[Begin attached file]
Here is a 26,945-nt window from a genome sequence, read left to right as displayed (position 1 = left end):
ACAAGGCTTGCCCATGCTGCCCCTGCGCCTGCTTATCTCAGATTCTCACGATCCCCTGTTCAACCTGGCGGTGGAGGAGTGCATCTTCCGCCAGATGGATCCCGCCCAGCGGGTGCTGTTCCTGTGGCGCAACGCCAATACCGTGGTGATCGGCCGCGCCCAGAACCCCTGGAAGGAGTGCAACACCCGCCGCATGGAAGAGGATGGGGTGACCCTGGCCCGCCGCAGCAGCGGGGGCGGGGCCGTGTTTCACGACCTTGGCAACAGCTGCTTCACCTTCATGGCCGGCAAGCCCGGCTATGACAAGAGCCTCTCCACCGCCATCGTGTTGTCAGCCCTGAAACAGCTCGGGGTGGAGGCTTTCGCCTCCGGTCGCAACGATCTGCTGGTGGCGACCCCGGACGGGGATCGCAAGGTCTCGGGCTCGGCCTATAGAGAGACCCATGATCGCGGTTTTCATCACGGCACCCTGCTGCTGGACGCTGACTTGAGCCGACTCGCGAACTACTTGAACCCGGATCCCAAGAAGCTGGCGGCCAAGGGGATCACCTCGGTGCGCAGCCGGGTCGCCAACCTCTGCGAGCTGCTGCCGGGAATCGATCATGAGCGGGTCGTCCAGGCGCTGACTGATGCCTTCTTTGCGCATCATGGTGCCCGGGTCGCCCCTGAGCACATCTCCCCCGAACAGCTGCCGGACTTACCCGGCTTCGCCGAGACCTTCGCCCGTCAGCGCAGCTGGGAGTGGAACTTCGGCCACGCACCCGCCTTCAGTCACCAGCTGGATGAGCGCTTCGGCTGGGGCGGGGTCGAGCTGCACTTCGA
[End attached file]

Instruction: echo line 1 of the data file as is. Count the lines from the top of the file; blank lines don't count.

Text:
Here is a 26,945-nt window from a genome sequence, read left to right as displayed (position 1 = left end):